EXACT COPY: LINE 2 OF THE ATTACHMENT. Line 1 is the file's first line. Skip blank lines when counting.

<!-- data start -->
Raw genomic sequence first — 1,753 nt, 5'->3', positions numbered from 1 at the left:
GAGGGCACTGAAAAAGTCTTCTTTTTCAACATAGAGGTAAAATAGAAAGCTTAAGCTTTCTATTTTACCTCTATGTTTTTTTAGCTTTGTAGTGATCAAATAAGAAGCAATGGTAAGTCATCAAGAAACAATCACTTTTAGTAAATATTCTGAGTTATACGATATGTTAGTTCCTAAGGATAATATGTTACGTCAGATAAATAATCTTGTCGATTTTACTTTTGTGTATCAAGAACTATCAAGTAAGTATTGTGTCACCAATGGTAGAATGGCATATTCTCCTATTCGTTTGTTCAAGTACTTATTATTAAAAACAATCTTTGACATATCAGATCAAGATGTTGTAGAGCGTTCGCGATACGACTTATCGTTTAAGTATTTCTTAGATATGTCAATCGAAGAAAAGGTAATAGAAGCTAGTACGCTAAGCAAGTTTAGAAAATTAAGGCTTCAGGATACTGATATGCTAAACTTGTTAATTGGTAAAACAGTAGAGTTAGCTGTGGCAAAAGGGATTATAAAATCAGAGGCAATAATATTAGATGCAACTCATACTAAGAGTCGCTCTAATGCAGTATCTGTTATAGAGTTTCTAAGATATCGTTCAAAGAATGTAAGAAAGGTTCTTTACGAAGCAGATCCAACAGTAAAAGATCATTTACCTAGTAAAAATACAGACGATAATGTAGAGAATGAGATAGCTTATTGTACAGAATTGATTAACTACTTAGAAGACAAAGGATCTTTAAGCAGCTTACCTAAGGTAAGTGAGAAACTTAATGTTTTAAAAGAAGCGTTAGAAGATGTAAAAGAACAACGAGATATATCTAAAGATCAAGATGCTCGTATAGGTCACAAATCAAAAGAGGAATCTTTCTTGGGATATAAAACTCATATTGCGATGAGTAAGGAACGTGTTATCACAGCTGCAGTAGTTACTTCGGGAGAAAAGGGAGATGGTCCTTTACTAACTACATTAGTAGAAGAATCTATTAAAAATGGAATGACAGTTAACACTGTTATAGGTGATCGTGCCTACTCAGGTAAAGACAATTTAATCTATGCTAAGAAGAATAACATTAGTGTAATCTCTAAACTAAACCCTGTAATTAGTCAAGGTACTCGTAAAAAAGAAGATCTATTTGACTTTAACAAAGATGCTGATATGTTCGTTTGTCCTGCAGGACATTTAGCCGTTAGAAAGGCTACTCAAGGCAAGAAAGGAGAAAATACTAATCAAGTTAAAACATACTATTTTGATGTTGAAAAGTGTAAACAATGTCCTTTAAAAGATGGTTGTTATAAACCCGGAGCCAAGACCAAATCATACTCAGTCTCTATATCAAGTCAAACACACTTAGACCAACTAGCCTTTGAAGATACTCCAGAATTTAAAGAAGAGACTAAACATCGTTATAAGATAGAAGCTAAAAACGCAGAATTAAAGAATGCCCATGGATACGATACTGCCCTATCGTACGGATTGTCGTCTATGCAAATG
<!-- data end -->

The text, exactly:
GAGGGCACTGAAAAAGTCTTCTTTTTCAACATAGAGGTAAAATAGAAAGCTTAAGCTTTCTATTTTACCTCTATGTTTTTTTAGCTTTGTAGTGATCAAATAAGAAGCAATGGTAAGTCATCAAGAAACAATCACTTTTAGTAAATATTCTGAGTTATACGATATGTTAGTTCCTAAGGATAATATGTTACGTCAGATAAATAATCTTGTCGATTTTACTTTTGTGTATCAAGAACTATCAAGTAAGTATTGTGTCACCAATGGTAGAATGGCATATTCTCCTATTCGTTTGTTCAAGTACTTATTATTAAAAACAATCTTTGACATATCAGATCAAGATGTTGTAGAGCGTTCGCGATACGACTTATCGTTTAAGTATTTCTTAGATATGTCAATCGAAGAAAAGGTAATAGAAGCTAGTACGCTAAGCAAGTTTAGAAAATTAAGGCTTCAGGATACTGATATGCTAAACTTGTTAATTGGTAAAACAGTAGAGTTAGCTGTGGCAAAAGGGATTATAAAATCAGAGGCAATAATATTAGATGCAACTCATACTAAGAGTCGCTCTAATGCAGTATCTGTTATAGAGTTTCTAAGATATCGTTCAAAGAATGTAAGAAAGGTTCTTTACGAAGCAGATCCAACAGTAAAAGATCATTTACCTAGTAAAAATACAGACGATAATGTAGAGAATGAGATAGCTTATTGTACAGAATTGATTAACTACTTAGAAGACAAAGGATCTTTAAGCAGCTTACCTAAGGTAAGTGAGAAACTTAATGTTTTAAAAGAAGCGTTAGAAGATGTAAAAGAACAACGAGATATATCTAAAGATCAAGATGCTCGTATAGGTCACAAATCAAAAGAGGAATCTTTCTTGGGATATAAAACTCATATTGCGATGAGTAAGGAACGTGTTATCACAGCTGCAGTAGTTACTTCGGGAGAAAAGGGAGATGGTCCTTTACTAACTACATTAGTAGAAGAATCTATTAAAAATGGAATGACAGTTAACACTGTTATAGGTGATCGTGCCTACTCAGGTAAAGACAATTTAATCTATGCTAAGAAGAATAACATTAGTGTAATCTCTAAACTAAACCCTGTAATTAGTCAAGGTACTCGTAAAAAAGAAGATCTATTTGACTTTAACAAAGATGCTGATATGTTCGTTTGTCCTGCAGGACATTTAGCCGTTAGAAAGGCTACTCAAGGCAAGAAAGGAGAAAATACTAATCAAGTTAAAACATACTATTTTGATGTTGAAAAGTGTAAACAATGTCCTTTAAAAGATGGTTGTTATAAACCCGGAGCCAAGACCAAATCATACTCAGTCTCTATATCAAGTCAAACACACTTAGACCAACTAGCCTTTGAAGATACTCCAGAATTTAAAGAAGAGACTAAACATCGTTATAAGATAGAAGCTAAAAACGCAGAATTAAAGAATGCCCATGGATACGATACTGCCCTATCGTACGGATTGTCGTCTATGCAAATG